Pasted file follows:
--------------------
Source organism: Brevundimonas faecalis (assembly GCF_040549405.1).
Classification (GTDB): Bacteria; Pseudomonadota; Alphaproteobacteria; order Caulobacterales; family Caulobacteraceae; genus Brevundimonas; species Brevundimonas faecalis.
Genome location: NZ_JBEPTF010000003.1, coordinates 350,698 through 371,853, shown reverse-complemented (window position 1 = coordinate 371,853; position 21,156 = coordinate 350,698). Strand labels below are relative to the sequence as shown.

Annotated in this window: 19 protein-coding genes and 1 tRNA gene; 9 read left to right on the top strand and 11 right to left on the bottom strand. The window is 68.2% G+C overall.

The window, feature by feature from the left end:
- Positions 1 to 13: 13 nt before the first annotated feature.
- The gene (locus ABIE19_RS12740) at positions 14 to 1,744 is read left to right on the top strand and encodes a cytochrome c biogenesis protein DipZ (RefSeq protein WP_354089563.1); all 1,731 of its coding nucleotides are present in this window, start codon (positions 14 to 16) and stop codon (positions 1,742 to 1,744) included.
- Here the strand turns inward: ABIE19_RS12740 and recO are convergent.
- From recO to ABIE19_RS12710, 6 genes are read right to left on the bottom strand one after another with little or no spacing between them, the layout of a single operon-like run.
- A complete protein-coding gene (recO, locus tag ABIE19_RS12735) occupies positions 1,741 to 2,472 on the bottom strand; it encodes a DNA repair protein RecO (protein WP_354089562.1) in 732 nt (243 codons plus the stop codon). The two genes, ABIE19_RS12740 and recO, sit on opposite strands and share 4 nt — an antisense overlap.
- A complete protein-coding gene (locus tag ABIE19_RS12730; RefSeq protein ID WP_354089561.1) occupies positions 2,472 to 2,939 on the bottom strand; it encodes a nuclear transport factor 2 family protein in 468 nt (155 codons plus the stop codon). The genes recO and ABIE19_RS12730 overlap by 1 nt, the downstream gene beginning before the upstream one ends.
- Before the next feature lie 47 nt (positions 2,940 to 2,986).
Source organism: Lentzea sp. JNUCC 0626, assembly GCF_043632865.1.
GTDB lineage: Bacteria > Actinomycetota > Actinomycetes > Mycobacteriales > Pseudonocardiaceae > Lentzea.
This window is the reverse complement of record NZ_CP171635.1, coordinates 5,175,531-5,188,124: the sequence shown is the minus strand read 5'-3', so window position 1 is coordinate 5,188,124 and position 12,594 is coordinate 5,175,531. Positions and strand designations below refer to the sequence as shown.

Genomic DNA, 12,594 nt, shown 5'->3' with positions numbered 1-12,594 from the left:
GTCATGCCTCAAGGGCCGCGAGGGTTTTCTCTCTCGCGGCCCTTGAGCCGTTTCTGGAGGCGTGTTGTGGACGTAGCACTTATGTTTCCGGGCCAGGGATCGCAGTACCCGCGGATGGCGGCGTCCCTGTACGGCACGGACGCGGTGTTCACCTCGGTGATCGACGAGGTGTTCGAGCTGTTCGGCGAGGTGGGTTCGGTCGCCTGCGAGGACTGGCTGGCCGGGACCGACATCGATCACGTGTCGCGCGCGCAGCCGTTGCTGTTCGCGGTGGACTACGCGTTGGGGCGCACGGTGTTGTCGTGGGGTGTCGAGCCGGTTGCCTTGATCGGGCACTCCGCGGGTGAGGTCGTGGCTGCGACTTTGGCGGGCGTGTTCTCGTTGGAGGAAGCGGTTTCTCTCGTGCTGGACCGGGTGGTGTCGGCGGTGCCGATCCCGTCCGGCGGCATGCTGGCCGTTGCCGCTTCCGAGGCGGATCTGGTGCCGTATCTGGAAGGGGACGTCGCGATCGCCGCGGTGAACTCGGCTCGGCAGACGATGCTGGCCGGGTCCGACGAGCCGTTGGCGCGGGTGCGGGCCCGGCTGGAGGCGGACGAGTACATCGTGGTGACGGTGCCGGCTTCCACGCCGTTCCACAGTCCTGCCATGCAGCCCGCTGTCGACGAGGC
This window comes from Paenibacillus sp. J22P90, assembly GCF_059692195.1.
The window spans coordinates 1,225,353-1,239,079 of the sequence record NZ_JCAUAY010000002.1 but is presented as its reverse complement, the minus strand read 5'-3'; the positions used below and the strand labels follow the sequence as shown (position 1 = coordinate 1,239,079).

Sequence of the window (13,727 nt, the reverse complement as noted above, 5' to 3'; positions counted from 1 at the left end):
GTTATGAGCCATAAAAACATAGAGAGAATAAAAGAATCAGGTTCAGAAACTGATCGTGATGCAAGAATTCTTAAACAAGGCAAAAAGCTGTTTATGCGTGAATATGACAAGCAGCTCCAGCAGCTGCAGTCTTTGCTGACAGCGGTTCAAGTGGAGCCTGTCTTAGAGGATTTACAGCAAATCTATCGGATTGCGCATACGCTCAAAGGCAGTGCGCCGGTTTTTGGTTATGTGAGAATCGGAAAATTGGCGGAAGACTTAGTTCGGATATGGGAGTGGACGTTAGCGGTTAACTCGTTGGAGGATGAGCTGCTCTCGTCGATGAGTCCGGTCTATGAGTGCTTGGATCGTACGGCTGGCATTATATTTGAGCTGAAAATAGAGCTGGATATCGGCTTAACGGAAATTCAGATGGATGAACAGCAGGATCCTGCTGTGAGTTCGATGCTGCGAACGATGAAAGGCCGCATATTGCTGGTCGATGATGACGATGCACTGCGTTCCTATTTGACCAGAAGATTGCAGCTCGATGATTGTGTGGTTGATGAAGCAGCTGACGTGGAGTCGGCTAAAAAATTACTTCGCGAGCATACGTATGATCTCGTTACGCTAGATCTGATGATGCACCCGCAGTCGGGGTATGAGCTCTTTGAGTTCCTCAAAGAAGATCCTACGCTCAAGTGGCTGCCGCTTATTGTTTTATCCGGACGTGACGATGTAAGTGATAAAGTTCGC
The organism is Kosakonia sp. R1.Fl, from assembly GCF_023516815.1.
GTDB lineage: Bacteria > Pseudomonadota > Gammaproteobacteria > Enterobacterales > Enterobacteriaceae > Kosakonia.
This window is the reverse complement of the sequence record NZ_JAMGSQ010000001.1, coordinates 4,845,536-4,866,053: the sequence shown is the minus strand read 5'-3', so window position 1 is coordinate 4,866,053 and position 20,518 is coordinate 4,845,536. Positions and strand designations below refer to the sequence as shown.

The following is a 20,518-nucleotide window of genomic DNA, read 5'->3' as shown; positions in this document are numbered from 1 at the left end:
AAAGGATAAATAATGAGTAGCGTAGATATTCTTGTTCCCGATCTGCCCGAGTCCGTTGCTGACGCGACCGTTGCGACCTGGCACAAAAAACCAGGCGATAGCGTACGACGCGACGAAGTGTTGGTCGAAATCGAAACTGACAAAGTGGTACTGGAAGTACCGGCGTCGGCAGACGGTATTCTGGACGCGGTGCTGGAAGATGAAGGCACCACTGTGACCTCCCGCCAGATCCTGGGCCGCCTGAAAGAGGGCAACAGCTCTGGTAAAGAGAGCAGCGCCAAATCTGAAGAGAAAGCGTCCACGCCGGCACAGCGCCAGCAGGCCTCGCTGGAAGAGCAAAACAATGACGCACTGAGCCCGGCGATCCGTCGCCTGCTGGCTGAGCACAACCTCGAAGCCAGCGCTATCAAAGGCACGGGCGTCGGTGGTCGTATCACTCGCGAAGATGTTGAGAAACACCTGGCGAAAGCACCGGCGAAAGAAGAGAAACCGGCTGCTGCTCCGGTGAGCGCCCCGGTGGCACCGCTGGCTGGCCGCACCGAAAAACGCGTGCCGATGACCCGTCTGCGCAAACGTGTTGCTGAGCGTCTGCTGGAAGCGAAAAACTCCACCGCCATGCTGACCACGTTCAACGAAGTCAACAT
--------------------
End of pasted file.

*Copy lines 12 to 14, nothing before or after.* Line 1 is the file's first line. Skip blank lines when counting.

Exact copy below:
- Before the next feature lie 47 nt (positions 2,940 to 2,986).
Source organism: Lentzea sp. JNUCC 0626, assembly GCF_043632865.1.
GTDB lineage: Bacteria > Actinomycetota > Actinomycetes > Mycobacteriales > Pseudonocardiaceae > Lentzea.